When Vineet Nayyar joined Tech Mahindra (called Mahindra British Telecom), it was a mere $110-million company. Today, it has revenues close to $3.9 billion, and is the second biggest company in the Mahindra Group with a share of 23 per cent of group revenues. It is also No. 6 in the Indian IT services pecking order – after TCS, Cognizant, Infosys, Wipro, and HCL Technologies. Most of the growth has come in the past three years, as the company followed an aggressive acquisition-led strategy. Sitting in his plush yet elegant home in Delhi’s tony Friends Colony, and surrounded by several paintings of M.F. Husain, Nayyar, Vice Chairman of Tech Mahindra, says: “There are two aspects (to acquisitions). One is finding the right asset. But, far more important is to make it work. And that is where we differentiate.”
“From a strategic accounts perspective, Nayyar has influenced the company’s big-ticket accounts that needed a dealmaker of his kind, while Gurnani is very international in his approach and very hands-on in technology,” says Sanchit Vir Gogia, CEO and Chief Analyst of Greyhound Research. “Nayyar brings with him a different level of repertoire because of his government and World Bank experience, and his network is very important for the company as well.”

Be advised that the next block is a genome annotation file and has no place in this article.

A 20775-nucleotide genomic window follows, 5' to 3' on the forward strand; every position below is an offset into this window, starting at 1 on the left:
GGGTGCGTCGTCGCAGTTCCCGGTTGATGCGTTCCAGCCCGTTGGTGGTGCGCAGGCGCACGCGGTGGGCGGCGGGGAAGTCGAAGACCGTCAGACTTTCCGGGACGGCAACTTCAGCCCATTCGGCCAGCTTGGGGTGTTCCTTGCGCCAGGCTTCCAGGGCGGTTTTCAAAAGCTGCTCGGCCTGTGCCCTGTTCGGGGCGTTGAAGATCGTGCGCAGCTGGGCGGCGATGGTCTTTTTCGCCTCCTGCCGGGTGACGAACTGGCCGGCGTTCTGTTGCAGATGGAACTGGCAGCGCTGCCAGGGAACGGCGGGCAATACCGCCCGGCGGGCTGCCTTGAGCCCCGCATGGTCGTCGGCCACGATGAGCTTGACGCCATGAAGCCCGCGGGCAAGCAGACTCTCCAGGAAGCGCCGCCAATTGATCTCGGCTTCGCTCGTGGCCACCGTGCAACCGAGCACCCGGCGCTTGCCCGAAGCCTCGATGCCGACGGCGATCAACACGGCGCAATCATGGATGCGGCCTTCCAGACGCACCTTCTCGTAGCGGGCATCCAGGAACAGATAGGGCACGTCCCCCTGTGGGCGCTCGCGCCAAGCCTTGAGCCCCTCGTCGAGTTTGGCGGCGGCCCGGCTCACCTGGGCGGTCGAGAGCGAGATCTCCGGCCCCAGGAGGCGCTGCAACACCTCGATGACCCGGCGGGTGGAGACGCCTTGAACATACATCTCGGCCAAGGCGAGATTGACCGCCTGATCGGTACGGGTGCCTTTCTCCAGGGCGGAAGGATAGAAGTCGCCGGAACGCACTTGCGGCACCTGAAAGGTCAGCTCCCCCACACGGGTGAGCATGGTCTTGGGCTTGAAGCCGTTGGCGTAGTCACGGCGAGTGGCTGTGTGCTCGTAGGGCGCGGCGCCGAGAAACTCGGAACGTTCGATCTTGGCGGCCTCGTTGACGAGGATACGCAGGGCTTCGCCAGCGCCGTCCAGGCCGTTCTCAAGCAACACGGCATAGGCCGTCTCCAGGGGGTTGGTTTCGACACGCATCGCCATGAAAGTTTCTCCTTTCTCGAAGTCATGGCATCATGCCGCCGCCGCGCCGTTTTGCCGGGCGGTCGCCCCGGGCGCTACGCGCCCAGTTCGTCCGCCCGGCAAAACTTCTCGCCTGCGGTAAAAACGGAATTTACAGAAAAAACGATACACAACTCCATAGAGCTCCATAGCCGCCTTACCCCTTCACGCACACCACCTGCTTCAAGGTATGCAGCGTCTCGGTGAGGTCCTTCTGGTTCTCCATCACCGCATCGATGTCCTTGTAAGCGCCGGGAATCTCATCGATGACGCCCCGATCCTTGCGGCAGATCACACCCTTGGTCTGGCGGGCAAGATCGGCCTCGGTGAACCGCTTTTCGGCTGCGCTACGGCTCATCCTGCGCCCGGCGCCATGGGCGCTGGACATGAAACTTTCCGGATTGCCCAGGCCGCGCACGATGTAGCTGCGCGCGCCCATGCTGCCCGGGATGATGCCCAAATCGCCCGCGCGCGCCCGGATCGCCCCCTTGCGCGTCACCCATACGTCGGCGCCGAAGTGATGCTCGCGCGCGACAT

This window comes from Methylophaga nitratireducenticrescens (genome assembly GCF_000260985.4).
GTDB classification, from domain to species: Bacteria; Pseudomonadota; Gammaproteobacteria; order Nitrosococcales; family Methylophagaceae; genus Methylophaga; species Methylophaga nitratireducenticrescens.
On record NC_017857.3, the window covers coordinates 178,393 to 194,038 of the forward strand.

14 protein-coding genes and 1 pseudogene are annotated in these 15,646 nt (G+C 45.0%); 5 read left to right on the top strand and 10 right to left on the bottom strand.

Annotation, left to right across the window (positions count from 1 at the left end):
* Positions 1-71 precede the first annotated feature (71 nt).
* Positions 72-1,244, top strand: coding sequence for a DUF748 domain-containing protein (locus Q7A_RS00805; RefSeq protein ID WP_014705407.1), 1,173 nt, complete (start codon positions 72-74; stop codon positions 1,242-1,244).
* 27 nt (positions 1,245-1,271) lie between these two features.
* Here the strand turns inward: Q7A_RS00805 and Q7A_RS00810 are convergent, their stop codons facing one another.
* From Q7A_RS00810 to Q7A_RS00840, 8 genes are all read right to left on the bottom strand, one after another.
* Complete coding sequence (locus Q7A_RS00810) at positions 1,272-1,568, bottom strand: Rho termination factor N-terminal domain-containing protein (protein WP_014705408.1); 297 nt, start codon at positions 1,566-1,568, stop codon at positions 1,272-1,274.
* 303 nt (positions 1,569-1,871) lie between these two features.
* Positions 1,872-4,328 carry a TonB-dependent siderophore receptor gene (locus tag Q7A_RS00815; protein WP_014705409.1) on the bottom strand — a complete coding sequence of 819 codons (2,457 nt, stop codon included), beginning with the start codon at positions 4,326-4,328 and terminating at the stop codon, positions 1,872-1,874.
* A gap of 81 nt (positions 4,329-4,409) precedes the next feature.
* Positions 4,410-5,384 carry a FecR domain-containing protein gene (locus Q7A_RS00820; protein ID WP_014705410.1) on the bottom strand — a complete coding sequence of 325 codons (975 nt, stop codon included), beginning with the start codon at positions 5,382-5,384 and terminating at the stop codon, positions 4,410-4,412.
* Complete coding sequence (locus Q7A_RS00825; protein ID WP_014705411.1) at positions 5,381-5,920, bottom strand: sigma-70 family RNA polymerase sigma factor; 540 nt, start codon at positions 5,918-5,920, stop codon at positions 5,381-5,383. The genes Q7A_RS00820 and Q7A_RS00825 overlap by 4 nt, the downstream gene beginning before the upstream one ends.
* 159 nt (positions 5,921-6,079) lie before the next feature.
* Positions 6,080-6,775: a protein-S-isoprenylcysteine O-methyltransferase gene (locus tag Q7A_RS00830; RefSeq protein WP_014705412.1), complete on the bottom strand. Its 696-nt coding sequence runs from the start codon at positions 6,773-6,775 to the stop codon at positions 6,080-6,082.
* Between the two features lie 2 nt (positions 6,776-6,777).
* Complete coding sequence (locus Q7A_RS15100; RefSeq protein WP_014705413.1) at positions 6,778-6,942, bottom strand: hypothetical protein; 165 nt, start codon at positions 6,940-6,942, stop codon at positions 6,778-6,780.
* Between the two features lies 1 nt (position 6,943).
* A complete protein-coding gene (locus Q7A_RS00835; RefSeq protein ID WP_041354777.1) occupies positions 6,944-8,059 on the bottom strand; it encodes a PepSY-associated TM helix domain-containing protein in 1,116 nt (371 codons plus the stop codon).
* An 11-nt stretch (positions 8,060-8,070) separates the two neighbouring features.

“The LCC acquisition made Tech Mahindra the largest player in network services amongst IT services companies in India,” says Gogia. “LCC not only brought software-defined architecture, but also managed services capabilities.”
There’s another aspect, too. Tech Mahindra’s low margins, according to Gogia, are largely an effect of its focus on infrastructure management and testing, its traditional strengths.
“Its focus on the digital practice has been rather sluggish,” says Gogia of Greyhound research. “They should have been a little more aggressive.” He adds that even as the trajectory for Indian IT companies, going ahead, is expected to be to develop their own software products, Tech Mahindra should invest more time and effort in this regard. The Bombardier solution is a start, but these are few and far between.
Source: Business Today India